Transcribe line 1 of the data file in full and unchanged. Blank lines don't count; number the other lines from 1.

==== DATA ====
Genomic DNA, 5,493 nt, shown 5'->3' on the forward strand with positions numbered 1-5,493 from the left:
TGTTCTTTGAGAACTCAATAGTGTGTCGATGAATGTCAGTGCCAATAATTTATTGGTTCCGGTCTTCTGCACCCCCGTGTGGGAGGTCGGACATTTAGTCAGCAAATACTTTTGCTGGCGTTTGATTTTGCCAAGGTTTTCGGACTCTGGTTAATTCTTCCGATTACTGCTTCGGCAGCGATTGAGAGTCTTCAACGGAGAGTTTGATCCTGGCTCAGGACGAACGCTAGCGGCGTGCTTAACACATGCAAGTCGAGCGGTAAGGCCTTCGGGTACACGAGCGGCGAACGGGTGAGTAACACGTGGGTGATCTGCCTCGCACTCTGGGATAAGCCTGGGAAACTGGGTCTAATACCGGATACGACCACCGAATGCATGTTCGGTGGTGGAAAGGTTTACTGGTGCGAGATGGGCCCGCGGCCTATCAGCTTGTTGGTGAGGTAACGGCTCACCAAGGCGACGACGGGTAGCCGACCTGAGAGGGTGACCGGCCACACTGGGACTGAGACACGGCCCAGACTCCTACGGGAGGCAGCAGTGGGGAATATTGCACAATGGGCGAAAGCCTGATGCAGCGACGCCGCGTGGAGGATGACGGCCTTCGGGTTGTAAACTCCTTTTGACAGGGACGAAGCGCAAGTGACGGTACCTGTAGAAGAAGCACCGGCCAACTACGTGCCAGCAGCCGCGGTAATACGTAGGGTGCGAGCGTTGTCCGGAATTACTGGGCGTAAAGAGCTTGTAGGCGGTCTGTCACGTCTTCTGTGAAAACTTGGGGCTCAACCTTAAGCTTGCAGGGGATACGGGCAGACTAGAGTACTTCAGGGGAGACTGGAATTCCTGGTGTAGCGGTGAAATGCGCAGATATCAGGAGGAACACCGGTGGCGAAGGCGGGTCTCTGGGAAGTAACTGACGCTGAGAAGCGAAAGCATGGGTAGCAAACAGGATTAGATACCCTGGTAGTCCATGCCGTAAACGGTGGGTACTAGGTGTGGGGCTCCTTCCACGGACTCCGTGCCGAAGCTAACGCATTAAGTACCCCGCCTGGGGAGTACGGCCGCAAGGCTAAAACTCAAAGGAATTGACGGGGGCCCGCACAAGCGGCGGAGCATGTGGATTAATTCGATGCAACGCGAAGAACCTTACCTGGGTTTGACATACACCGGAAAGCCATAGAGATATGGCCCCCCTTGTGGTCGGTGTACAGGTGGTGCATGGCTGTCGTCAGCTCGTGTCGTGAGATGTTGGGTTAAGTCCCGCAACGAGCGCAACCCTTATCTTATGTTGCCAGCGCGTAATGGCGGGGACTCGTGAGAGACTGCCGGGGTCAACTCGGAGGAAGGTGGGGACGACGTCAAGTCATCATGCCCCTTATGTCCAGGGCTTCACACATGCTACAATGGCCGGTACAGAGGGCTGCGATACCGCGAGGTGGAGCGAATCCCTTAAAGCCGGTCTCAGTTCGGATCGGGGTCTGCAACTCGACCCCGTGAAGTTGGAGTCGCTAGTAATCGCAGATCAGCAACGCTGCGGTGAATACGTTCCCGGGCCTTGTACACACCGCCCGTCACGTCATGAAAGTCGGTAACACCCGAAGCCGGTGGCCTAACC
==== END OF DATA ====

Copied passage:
Genomic DNA, 5,493 nt, shown 5'->3' on the forward strand with positions numbered 1-5,493 from the left: